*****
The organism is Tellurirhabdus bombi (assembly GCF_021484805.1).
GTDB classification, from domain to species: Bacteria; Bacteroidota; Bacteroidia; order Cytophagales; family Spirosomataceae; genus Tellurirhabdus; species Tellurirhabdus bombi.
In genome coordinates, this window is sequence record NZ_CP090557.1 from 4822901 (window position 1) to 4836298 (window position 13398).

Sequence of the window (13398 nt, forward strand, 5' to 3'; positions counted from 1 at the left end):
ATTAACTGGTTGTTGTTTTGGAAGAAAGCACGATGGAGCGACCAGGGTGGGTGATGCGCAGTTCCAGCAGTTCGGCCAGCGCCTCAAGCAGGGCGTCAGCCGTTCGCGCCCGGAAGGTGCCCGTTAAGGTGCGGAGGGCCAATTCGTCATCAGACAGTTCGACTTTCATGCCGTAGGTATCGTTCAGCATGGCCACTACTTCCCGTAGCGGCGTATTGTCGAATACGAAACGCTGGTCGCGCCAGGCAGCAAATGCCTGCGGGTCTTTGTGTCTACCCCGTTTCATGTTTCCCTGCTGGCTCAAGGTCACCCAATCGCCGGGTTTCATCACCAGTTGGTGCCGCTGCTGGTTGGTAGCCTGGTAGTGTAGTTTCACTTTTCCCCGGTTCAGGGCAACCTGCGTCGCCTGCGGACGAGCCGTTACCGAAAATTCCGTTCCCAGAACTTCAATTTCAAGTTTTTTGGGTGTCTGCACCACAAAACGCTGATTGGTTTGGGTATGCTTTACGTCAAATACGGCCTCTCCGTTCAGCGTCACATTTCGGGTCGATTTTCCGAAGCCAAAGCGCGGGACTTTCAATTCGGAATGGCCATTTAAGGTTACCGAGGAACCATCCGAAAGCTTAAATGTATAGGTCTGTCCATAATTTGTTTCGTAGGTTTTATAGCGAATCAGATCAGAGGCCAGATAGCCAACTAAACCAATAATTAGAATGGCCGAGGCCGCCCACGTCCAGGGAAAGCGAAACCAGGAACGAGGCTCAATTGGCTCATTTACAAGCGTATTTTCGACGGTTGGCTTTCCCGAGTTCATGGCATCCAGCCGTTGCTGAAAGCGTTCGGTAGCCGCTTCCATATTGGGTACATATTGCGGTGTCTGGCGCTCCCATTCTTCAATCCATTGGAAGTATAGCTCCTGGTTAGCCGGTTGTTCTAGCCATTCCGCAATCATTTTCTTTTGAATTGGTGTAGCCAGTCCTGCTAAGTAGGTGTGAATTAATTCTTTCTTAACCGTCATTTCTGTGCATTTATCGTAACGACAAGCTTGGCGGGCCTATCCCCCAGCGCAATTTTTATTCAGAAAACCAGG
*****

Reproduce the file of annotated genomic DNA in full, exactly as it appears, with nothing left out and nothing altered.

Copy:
The organism is Tellurirhabdus bombi (assembly GCF_021484805.1).
GTDB classification, from domain to species: Bacteria; Bacteroidota; Bacteroidia; order Cytophagales; family Spirosomataceae; genus Tellurirhabdus; species Tellurirhabdus bombi.
In genome coordinates, this window is sequence record NZ_CP090557.1 from 4822901 (window position 1) to 4836298 (window position 13398).

Sequence of the window (13398 nt, forward strand, 5' to 3'; positions counted from 1 at the left end):
ATTAACTGGTTGTTGTTTTGGAAGAAAGCACGATGGAGCGACCAGGGTGGGTGATGCGCAGTTCCAGCAGTTCGGCCAGCGCCTCAAGCAGGGCGTCAGCCGTTCGCGCCCGGAAGGTGCCCGTTAAGGTGCGGAGGGCCAATTCGTCATCAGACAGTTCGACTTTCATGCCGTAGGTATCGTTCAGCATGGCCACTACTTCCCGTAGCGGCGTATTGTCGAATACGAAACGCTGGTCGCGCCAGGCAGCAAATGCCTGCGGGTCTTTGTGTCTACCCCGTTTCATGTTTCCCTGCTGGCTCAAGGTCACCCAATCGCCGGGTTTCATCACCAGTTGGTGCCGCTGCTGGTTGGTAGCCTGGTAGTGTAGTTTCACTTTTCCCCGGTTCAGGGCAACCTGCGTCGCCTGCGGACGAGCCGTTACCGAAAATTCCGTTCCCAGAACTTCAATTTCAAGTTTTTTGGGTGTCTGCACCACAAAACGCTGATTGGTTTGGGTATGCTTTACGTCAAATACGGCCTCTCCGTTCAGCGTCACATTTCGGGTCGATTTTCCGAAGCCAAAGCGCGGGACTTTCAATTCGGAATGGCCATTTAAGGTTACCGAGGAACCATCCGAAAGCTTAAATGTATAGGTCTGTCCATAATTTGTTTCGTAGGTTTTATAGCGAATCAGATCAGAGGCCAGATAGCCAACTAAACCAATAATTAGAATGGCCGAGGCCGCCCACGTCCAGGGAAAGCGAAACCAGGAACGAGGCTCAATTGGCTCATTTACAAGCGTATTTTCGACGGTTGGCTTTCCCGAGTTCATGGCATCCAGCCGTTGCTGAAAGCGTTCGGTAGCCGCTTCCATATTGGGTACATATTGCGGTGTCTGGCGCTCCCATTCTTCAATCCATTGGAAGTATAGCTCCTGGTTAGCCGGTTGTTCTAGCCATTCCGCAATCATTTTCTTTTGAATTGGTGTAGCCAGTCCTGCTAAGTAGGTGTGAATTAATTCTTTCTTAACCGTCATTTCTGTGCATTTATCGTAACGACAAGCTTGGCGGGCCTATCCCCCAGCGCAATTTTTATTCAGAAAACCAGG